Fried has been a power neutralizer this season. Before giving up two homers in his last start – when he left after one inning with an ankle injury – Fried went 55-2/3 innings this season without allowing a home run, the longest streak in the majors.

The southpaw will be making his first postseason start against Bauer, though he impressed in a bullpen role last season. If Fried is fully healthy after enduring back and ankle issues this month, he should be up for the challenge against Bauer.

Ian Anderson and Kyle Wright are different stories. Anderson is expected to start Game 2, which will not only be his first postseason start but only his seventh MLB outing overall. He’s been a godsend since arriving in late August, earning a 1.95 ERA with 41 strikeouts against 14 walks.

He’s given up only one home run, which came to Luke Voit in his first start against the Yankees. He’s pitched 27 consecutive frames without surrendering a homer. It’s important that trend continues here.

It’s seemingly clicked for Wright, who’s rebounded from a poor start to finally look like the pitcher many believed he’d become. He allowed two runs, striking out 10 and walking four, over his final two outings (13 innings) against the Mets and Red Sox.

Wright has been more homer-prone than Fried and Anderson. He’s given up seven in 38 innings, including five in his past four outings since returning from a stint at the alternate training site. Wright would likely be the Braves' starter in a winner-take-all Game 3, where he could match up against fellow Vanderbilt product Gray.

The Braves' rotation is currently better than its collective 5.51 ERA. The Reds have the advantage here, but if Anderson and Wright can continue their recent work, it would give the Braves' offense a chance.

3. Timely hitting

Last October’s Game 5 shellacking overshadowed the rest of the series, but the Braves were a clutch hit away from avoiding that winner-take-all against the Cardinals. Be it a best of three, five or seven, one hit can make the difference.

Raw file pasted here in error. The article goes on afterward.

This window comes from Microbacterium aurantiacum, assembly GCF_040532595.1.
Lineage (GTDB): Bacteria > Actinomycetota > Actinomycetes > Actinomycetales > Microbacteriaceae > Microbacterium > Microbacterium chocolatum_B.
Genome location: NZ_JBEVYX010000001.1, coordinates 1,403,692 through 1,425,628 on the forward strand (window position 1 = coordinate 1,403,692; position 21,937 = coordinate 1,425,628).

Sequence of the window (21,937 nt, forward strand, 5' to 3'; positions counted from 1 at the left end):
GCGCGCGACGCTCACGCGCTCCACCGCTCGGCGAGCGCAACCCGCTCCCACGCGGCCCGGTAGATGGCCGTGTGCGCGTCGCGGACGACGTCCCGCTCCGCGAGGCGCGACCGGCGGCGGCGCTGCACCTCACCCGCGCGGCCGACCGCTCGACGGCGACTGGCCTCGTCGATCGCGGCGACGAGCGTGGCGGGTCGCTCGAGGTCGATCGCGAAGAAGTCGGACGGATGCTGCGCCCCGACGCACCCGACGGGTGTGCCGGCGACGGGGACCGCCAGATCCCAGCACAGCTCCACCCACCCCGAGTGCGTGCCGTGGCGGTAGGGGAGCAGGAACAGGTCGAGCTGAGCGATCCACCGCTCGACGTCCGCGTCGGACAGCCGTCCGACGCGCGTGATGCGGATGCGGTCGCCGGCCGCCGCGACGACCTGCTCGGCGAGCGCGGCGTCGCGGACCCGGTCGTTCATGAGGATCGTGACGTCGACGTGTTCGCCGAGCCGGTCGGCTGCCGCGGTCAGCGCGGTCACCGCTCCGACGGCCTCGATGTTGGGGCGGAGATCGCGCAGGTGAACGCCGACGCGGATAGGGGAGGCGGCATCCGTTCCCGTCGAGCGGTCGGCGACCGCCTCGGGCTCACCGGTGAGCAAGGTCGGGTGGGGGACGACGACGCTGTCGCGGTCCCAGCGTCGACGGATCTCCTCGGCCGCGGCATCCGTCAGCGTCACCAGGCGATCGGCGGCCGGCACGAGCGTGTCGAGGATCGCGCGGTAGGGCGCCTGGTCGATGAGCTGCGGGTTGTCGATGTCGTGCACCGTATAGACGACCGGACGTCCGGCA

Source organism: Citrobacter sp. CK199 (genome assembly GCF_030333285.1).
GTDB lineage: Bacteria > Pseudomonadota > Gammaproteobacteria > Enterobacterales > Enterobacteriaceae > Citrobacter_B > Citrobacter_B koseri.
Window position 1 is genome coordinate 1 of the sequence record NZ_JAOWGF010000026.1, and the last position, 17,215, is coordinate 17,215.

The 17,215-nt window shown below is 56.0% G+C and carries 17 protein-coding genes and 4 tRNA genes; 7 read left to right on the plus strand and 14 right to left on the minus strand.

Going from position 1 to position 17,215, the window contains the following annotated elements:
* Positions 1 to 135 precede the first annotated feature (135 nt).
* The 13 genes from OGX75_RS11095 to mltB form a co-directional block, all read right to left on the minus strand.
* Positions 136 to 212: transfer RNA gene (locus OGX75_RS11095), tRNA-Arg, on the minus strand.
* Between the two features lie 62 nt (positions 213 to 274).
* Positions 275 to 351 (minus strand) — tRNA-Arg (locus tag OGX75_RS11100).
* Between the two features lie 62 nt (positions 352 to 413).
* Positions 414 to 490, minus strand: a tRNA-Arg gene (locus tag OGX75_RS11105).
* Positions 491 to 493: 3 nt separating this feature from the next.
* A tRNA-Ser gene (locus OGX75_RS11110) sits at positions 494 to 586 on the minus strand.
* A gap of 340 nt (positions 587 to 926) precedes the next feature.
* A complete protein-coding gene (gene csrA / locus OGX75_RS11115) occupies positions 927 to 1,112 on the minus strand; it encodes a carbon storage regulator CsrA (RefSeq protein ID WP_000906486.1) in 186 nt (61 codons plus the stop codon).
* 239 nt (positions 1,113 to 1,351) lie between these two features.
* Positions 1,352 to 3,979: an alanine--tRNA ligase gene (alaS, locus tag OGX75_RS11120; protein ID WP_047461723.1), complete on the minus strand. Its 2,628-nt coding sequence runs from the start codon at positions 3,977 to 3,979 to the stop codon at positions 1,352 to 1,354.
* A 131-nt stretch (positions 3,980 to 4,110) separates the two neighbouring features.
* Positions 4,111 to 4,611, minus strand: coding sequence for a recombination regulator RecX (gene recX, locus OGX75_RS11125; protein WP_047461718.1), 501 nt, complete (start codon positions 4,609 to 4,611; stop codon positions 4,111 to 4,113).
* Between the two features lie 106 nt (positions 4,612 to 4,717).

The Braves went 0-for-9 with runners in scoring position in Game 4, when they lost a late lead and fell in extras. They went 1-for-11 with runners in scoring position in Game 1, which they also lost by one run. In the first four games, the Braves went a horrific 4-for-38 with runners at second and/or third.

First baseman Freddie Freeman is healthy this time around. Marcell Ozuna hasn’t cooled off, homering in Sunday’s finale and finishing with the NL lead in home runs and RBIs. Ozzie Albies has been outstanding since returning from a wrist injury. Travis d’Arnaud has been one of baseball’s best offensive catchers.

Dansby Swanson and Adam Duvall, a former Red, showed they can perform on the postseason stage last year. The Braves don’t sound concerned about the wrist irritation Ronald Acuna experienced Sunday, and he should be good for Game 1.

Offensively, the Braves seem to be in good shape. Without the benefit of foresight, if they’re held below their averages, the Reds starters should deserve the bulk of credit. But timely hitting is a key in any close series, and whatever the result of this set, those will be the moments teams look back on.